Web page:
Dirigo Award Recipient is Deeply Rooted at UMaine

Nicholas LaJoie ’18, this month’s Dirigo Award recipient, grew up on a potato farm in Van Buren, Maine, and after graduation he wants to get back to his roots. The computer engineering major minoring in mathematics hopes to combine his love for his family’s farm and his passion for technology to someday develop new technologies for the state’s agriculture.

Staying in Maine has been important for LaJoie, and the opportunity to attend UMaine permitted that: not too far or too close to home, he explained. He wanted to gain “the complete college experience,” something he has found in Orono.

“One of my older sisters was a Black Bear,” he says of Lindsay ’13. “I could always see just how much she loved UMaine, so I knew that there must be something good there for me as well. I’m happy to say that I think the pride of being a Black Bear has continued!”

LaJoie is a member of a number of activities and groups on campus. He has been active in UMaine’s Sophomore Owls and Senior Skulls, currently serving as president of the latter group. LaJoie is president of the Entrepreneurship Club; a student ambassador for UMaine’s Mitchell Scholars group; an officer in Sigma Phi Epsilon fraternity; and an active member of the campus’s Newman Center Catholic community.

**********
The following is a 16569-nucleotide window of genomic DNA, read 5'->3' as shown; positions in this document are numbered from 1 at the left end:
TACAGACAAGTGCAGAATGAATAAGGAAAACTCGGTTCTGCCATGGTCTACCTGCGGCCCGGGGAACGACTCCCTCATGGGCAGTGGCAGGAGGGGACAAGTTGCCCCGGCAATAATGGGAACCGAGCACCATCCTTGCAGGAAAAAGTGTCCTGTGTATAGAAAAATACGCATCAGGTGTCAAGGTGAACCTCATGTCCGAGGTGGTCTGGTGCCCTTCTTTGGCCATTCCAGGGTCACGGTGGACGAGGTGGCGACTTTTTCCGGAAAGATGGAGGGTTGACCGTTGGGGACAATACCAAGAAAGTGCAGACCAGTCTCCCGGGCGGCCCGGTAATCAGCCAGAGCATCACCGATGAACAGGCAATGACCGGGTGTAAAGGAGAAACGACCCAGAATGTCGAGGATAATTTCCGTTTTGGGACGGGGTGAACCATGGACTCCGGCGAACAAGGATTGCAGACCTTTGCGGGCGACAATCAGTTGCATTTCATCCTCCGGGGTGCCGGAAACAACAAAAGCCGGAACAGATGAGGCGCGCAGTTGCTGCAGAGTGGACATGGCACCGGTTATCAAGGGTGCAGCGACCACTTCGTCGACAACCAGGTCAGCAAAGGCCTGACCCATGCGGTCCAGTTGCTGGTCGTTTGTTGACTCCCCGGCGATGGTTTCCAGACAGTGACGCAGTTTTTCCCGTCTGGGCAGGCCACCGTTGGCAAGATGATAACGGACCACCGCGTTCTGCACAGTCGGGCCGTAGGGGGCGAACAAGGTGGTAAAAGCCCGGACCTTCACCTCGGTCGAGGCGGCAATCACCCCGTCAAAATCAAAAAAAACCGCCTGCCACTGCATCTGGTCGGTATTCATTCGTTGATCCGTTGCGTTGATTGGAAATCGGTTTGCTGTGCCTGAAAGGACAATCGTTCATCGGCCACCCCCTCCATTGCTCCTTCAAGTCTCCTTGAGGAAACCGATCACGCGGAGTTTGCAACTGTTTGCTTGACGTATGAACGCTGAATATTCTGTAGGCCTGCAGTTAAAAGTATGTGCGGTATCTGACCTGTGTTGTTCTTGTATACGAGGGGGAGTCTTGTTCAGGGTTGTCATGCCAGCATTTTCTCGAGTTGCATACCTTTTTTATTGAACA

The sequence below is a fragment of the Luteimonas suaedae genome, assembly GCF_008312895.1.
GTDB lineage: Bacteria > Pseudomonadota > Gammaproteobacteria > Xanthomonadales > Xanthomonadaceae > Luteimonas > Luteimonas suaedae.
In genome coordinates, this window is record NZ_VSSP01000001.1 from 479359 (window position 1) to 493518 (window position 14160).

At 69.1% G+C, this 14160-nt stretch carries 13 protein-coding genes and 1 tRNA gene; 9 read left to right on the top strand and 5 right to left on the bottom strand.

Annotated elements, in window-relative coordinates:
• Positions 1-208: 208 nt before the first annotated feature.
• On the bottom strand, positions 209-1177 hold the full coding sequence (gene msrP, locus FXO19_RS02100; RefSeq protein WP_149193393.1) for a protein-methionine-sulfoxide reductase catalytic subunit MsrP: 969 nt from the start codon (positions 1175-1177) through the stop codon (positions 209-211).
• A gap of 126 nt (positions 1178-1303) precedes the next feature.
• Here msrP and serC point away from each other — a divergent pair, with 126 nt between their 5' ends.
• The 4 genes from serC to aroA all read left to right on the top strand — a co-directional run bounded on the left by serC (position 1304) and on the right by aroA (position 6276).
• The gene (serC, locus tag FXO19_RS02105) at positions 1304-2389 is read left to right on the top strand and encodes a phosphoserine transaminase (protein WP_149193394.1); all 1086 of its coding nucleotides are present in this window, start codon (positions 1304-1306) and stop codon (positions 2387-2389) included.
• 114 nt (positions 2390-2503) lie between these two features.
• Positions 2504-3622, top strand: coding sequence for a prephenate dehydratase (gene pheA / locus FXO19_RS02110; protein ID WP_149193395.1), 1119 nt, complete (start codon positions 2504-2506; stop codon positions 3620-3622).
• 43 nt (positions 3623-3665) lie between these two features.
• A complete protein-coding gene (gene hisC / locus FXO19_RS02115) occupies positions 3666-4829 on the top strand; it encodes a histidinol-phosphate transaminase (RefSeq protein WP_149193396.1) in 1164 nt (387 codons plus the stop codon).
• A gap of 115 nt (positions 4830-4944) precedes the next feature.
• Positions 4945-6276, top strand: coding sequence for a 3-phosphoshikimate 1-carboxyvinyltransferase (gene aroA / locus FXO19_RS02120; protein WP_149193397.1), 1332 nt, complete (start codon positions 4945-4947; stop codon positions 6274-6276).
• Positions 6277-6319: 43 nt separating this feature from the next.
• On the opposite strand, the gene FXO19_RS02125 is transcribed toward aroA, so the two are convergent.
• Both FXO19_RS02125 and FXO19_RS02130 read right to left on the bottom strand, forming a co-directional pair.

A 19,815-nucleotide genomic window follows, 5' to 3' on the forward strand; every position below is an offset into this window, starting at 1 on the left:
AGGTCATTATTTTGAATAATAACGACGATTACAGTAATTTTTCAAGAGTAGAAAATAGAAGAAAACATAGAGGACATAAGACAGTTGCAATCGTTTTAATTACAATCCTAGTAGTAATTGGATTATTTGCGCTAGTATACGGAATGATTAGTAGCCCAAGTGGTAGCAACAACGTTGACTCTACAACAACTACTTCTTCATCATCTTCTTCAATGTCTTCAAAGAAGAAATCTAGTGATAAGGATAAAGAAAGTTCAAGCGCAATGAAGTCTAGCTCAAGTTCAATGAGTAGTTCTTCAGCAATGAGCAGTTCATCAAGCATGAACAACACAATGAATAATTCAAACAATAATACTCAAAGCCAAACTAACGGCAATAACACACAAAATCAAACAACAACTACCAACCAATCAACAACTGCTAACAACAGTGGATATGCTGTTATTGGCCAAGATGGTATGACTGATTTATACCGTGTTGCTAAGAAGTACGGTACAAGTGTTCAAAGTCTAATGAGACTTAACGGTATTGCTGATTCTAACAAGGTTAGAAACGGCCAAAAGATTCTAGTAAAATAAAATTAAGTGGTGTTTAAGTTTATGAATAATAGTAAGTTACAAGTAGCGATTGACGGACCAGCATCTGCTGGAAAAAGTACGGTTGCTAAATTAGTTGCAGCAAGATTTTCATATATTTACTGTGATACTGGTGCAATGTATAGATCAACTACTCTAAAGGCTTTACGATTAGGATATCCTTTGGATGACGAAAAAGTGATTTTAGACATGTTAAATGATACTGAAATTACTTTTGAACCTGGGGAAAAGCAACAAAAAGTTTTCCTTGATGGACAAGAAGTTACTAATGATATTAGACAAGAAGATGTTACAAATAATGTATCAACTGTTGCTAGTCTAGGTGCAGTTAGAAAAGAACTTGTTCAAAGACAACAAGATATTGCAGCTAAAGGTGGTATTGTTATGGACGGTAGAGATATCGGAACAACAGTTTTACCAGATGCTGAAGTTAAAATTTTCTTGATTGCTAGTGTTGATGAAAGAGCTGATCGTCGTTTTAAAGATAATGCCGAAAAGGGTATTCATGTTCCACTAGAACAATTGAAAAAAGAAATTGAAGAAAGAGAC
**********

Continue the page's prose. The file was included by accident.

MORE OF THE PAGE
Though graduation is one more semester away, LaJoie has already lined up a position with Fitch Company, an engineering firm based in Rumford. Before he leaves campus, though, he says he has one more box to check on his “UMaine Bucket List.” During winter break he will donate his time to a community in need as part of Alternative Breaks. The program is a part of a national organization called BreakAway. The organization trains, assists, and connects college students with an interest in social issues and civic engagement with opportunities to directly participate at the community level. Alternative Breaks is affiliated with UMaine’s Barbara Higgins Bodwell ’45 Center for Service and Volunteerism.

LaJoie’s interest in serving others through his UMaine-affiliated volunteer work and engagement is a logical extension of that “complete college experience” he initially sought when considering his higher education.

“There is an awesome sense of pride in being a Black Bear, and that pride can often be felt beyond Orono,” LaJoie shared. “Simply put: I love UMaine!”

The UMaine Alumni Association, with support from University Credit Union, each month presents its Dirigo Award to an undergraduate student who exemplifies the academic and civic ideals of the University of Maine. Selections are made in consultation with UMaine’s deans and the Division of Student Life.